A Plug for Cleaner Air
The First Electric Recharging Station Debuts in Washington
The city's first public charging station for electric cars is in service.
It seems ever-rising gasoline prices are the way of the future -- and those smelly hands you get from messy gasoline pumps won't go away, either. But there's an alternative future that's starting to show up in Washington and soon will be in the suburbs.
The first public recharging station is on 14the Street, right outside DDOT headquarters in the Reeves Center at U Street.
"And it really sends a signal," said DDOT Director Gabe Klein, "that the government will have the infrastructure you need" if you own an electric car. He said the recharging stations -- $3 per hour --- are part of the city's broad effort to make city streets friendly for vehicles, bikes and pedestrians.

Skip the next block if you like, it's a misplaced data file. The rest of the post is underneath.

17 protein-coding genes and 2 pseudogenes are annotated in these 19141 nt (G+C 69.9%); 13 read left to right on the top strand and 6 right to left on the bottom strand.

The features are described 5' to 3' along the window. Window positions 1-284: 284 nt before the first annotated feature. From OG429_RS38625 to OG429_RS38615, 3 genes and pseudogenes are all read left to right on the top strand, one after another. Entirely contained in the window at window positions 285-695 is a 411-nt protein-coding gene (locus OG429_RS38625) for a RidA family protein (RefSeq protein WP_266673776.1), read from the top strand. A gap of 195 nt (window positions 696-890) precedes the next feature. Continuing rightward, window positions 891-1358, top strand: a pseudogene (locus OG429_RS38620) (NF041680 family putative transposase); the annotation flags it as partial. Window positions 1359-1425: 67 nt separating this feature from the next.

The new charging station is just the first of almost 500 that will be placed in areas around the Washington region as part of a $37 million federal energy program.
People who passed by the new pump were -- can we say it? -- pumped about the electric car station that takes up only one parking space.
"I really love it," said Sandra Butler-Truesdale, a longtime activist in the city who runs the Emma Mae Gallery, a rhythm and blues and gospel museum at the Reeves Center. "I'm all about the future and history. This is a way for us out of gasoline and to get some clean air."
At the unveiling Tuesday, a $40,000 Chevy Volt was on hand to demonstrate how electric cars hookup. It was getting as much attention as the charging station.